Three hours a practice, twice a day, six days a week. This was my workout schedule when I was a rower both in high school and in college. We would row for hours working on stamina, power, and technique all in order to cut an extra tenth of a second off of our total time. What is amazing, though, is that in the world of rowing we were not doing anything above and beyond what any other team was doing. Continue reading
Ethical conduct has always been a source of contention in the world of professional sports. This makes sense once you realize that these individuals are being paid to win. It is no surprise then that many individuals have turned to illegal or unethical means in order to ensure their victory.
Most of you are probably familiar with the recent doping scandals that have rocked mainstream sports organizations, such as the MLB and NFL. In the twenty-first century doping has became a major issue for all professional sport organizations, not just the mainstream ones. Being a professional athlete has become such a glorified career path with so many perks, including fame and extreme wealth, it is no wonder that some people have done whatever it takes to stay at the top. So how does this relate to me?
Well, I am an equestrian (horseback rider for those of you who have not heard that word before). Most people don’t know much about the equestrian sport and therefore most of this organizations dealing go unnoticed by the general public. However, I am here today to give you a little idea about why the horse industry has the potential to be corrupt at times.
I have been riding and showing horses since I was five years old. I have traveled all over the country with my horses to various nationally recognized competitions. While, I was not (nor am now) a professional, I was regularly competing against and being trained by top professionals. Being in this environment I heard and saw a few things that still make me cringe to this day.
I know what most of you are thinking, horses on steroids? What a silly thought. But it is true. What many people don’t realize is that the equestrian sport is a multimillion industry. Horses are expensive, and I mean expensive. To buy one of the best horses in the country today, no matter what the discipline (jumper, dressage, eventing, etc.) would cost you more than most people spend to buy their first house, and that’s just what you are paying to buy the horse. After that you have to pay all kinds of monthly maintenance fees such as care and board, insurance, and training fees. It all adds up quickly, and needless to say, the more valuable the horse and the better facility you are training at, the higher your bill will be at the end of the day. Ultimately, the people that are competing at this level have a great amount of capital invested in these animals, and the money trail doesn’t end there. Besides just the projected sale value of your horse, there are major financial prizes for winning top competitions. For example, there is a competition held in September in Saugerties, New York, where the total prize money for ONE class is $1 million, with the winner walking away with $350,000. Not too bad right?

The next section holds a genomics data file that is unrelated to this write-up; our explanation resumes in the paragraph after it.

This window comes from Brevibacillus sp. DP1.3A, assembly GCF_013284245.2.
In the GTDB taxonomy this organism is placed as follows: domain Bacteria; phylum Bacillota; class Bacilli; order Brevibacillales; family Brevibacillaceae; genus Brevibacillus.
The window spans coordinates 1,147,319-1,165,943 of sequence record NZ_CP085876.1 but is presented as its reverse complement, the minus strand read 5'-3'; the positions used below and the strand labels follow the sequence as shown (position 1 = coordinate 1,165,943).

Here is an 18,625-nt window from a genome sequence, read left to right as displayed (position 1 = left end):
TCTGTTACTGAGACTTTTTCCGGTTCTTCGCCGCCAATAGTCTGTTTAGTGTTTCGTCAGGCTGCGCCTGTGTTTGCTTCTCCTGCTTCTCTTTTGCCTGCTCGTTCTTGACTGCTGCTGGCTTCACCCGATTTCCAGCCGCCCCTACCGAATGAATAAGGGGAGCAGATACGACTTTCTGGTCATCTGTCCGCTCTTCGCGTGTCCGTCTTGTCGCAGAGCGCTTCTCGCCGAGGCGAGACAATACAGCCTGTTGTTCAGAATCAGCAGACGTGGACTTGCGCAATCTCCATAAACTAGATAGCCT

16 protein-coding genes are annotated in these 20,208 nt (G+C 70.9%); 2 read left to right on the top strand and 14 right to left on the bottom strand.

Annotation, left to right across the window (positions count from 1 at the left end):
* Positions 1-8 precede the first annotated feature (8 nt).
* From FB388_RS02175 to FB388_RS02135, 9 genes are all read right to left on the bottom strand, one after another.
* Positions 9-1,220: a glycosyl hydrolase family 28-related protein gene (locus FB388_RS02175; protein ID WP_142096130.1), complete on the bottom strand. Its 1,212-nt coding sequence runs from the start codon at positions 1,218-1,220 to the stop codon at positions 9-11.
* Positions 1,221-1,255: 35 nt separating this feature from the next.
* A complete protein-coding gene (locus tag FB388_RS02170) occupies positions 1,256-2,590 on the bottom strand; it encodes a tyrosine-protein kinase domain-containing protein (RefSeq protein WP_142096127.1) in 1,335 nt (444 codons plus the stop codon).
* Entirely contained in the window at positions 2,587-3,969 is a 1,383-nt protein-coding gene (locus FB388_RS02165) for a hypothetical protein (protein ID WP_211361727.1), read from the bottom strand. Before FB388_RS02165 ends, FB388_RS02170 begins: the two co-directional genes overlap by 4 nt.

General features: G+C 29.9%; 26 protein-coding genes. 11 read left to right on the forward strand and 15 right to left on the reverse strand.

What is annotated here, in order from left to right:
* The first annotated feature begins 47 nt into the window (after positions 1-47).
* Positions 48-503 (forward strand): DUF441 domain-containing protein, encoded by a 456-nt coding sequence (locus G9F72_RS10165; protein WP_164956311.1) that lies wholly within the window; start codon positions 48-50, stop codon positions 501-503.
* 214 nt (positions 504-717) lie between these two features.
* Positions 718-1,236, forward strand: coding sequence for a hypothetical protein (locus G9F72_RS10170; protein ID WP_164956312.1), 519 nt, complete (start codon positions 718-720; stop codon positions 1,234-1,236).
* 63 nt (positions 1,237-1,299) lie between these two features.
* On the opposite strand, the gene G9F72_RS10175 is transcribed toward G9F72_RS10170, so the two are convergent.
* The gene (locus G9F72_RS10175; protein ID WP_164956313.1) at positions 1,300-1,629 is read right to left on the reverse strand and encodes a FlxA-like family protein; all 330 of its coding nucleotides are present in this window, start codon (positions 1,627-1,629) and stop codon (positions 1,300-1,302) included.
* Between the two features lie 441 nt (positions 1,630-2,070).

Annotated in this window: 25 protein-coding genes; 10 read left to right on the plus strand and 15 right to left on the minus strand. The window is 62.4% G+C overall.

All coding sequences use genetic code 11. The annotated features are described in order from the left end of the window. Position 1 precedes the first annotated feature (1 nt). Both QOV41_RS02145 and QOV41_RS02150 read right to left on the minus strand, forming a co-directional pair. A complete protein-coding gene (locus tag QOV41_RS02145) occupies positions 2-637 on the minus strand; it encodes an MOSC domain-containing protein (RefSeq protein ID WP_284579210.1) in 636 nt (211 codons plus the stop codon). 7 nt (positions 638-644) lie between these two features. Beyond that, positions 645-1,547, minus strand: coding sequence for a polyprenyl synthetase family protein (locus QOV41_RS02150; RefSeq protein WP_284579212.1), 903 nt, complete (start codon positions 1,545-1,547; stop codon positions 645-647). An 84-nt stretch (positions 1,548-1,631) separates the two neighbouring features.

Well, with all this money up for grabs it is no surprise that some individuals have become greedy, willing to go to whatever lengths necessary to win. In my time as a rider I have heard some absolutely terrible stories about the things trainers and/or riders have done to give them that “competitive edge”. Some of the horrible things that occur at competitions regularly include trainers giving horses dangerous drugs for anything from trying to effect energy levels to trying to mask an injury; or trainers injecting the horses legs with a drug that makes it causes pain to make the horse jump higher. So what do we do then to ensure that these horses are treated humanely?
Well the equestrian community has already created the FEI (the international governing board of equestrian competitions) and the USEF (the domestic governing board) for this very purpose. Both of these organizations have an ethical code of conduct that all equestrian participants pledge to uphold when competing at their events. Both the FEI and USEF officials do not take these issues lightly and send individuals that work for both organizations the horse shows that they sponsor in order to conduct random drug and welfare checks on competitors and their mounts.
Drugging in the sports world is a serious and widespread issue. While authority figures are doing all that they can to ensure the health and welfare of the horse community, it is ultimately up to the caretakers of the animal to do the right thing. I hope that with the recent publicity surrounding unethical behavior in professional sports that people will continue to be encouraged to behave responsibly and if all else to scared of repercussions to act otherwise.
Riding a horse is not so easy…here is a video of the 2009 competition to break the world record for the tallest jump cleared by a horse and rider combination. Skip to the end of the video and see the winner clear 6’7″.